Are We There Yet? (2005) / Comedy
MPAA Rated: PG for language, crude humor and mild violence
Running Time: 91 min.
Cast: Ice Cube, Philip Daniel Bolden, Aleisha Allen, Nia Long, M.C. Gainey, Jay Mohr, Tracy Morgan (voice), Nichelle Nichols
Director: Brian Levant
Screenplay: Steven Gary Banks, Claudia Grazioso, J. David Stern, David N. Weiss
From the moment you hear the name Ice Cube (Barbershop, Torque) associated with a genre that is usually described as "heartwarming", "cute", or "fun for the whole family", you know something must be amiss right from the conceptual stage (he is partially responsible for the creation of it to soften his image). The irony is that he isn't really bad in the movie, but damn near everything else is. Taking a look at the credential of its director, Brian Levant, I suppose you know what you're getting yourself into. His resume includes equally unfunny, broad comedies like Jingle All the Way, Problem Child 2, and Snow Dogs. Looks like someone's overdue in having his director's license revoked.
The premise of this latest insult to the intelligence of your common moviegoer is that kid-hating sports memorabilia salesman, Nick (Ice Cube), becomes so enamored with an attractive professional woman named Suzanne (Nia Long, Alfie), that he agrees to not only overlook the fact that she has two children, Kevin and Lindsey, but he even volunteers to take the children to catch a flight from Portland to Vancouver to meet her while she's on a business trip. Through a series of contrived mishaps, they can't go by plane, or even by train, so all that's left is Nick's brand spanking-new SUV to take the two brats, who are adamantly opposed to their mother seeing anyone instead of their estranged father (Henry Simmons, Taxi), up to Vancouver himself. With Nick hating kids, and the kids hating this potential obstacle between their parents getting back together, it soon becomes a battle of the fittest to see if Nick can get the kids to their mother without going completely over the edge as they make his life a living hell every step of the way.
Are We There Yet? may be a PG movie, generally considered safe for family viewing, but it has a surprising crudeness that leaves a nasty aftertaste. As you'd expect, the children are sadistic brats, who find enjoyment in doing bodily harm to all of their mother's would--be suitors, with almost no regard for the damage they do or the disastrous potential results of their actions. Then there are the bodily function jokes, including a flatulent babysitter, a boy urinating in a woman's face, and a horrendously crude projectile vomiting scene that almost resulted in me doing the same. The mother comes off as shallow and petulant, leading many of us in the viewing audience with the feeling that the father that walked away from this family probably did the right thing.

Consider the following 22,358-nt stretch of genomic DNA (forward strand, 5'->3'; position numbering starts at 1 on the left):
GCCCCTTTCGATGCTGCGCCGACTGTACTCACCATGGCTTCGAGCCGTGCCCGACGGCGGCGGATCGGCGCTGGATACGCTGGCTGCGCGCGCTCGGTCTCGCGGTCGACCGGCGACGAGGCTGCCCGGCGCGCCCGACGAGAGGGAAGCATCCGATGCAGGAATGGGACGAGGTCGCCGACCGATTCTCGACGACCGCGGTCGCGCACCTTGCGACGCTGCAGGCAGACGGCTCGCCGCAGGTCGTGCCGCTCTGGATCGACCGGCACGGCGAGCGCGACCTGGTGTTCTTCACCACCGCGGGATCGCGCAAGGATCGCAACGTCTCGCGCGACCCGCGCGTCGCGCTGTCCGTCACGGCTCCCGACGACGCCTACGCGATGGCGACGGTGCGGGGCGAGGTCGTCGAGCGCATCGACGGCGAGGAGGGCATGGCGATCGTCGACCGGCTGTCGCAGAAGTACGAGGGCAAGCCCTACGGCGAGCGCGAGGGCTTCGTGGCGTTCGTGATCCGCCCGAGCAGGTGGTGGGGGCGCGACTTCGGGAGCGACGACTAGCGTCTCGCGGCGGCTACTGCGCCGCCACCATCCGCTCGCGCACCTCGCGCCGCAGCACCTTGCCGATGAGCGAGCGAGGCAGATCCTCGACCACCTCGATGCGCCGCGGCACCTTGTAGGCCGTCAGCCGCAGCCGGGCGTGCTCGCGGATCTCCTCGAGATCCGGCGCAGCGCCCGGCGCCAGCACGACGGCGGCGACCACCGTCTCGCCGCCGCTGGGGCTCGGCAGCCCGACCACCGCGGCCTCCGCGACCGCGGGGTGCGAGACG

Then there are the curious mixed messages of the film, where Ice Cube tries to impart some knowledge about not getting too attached to material things. This seems disingenuous for a man whose sole occupation is the selling of material objects in the form of sports memorabilia, and who drives around in a brand new SUV, complete with spinning chrome rims. Later, he pays the children to keep their traps shut, offers them presents, and even gives them his "blingage". One wonders if the children feel a change of heart toward him solely due to the fact that since daddy doesn't want them, they can milk as many presents out of him as possible.
Almost everything that occurs can be predicted long beforehand, as you can almost see the gears shifting in the background throughout this wholly mechanical plot. Without much inspiration or originality, the film's purpose is quite clear -- to make Ice Cube palatable enough to mainstream audiences for him to enjoy more commercial vehicles. Perhaps it is successful in this regard, as Cube does show a softer side that doesn't seem too artificial, although one can't help but intentionally laugh as he handles the saccharine romance elements, which are among the film's worst moments. It doesn't help that Nia Long's character is as shallow and bland as a female lead has been in a semi-romantic comedy, whose only real assets seems to be her winning smile and generously low-cut dresses.
Pure dross, Are We There Yet? offers only stereotypical characterizations and a heaping helping of mean-spiritedness, alternating with spoon-fed, mindless pap. Unless you enjoy purely unoriginal slapstick comedy of the broadest variety, my recommendation is to stay far, far away from this idiotic excursion into unfathomable inanity. Also, if you are a fan of legendary pitcher Satchel Paige, you'd have to be disgusted at the stereotypical way he is portrayed (voiced by SNL alum, Tracy Morgan) as a jive-talking bobble-head doll (If this were in a movie with predominantly white characters, it would be universally branded as racist). Don't subject yourself to this toxic concoction. It's a film so bad that, just like the title quandary asked by anxious children on any road trip, you'll keep asking yourself throughout, "Is it over yet?"
-- Followed by Are We Done Yet? (2007)
©2005 Vince Leo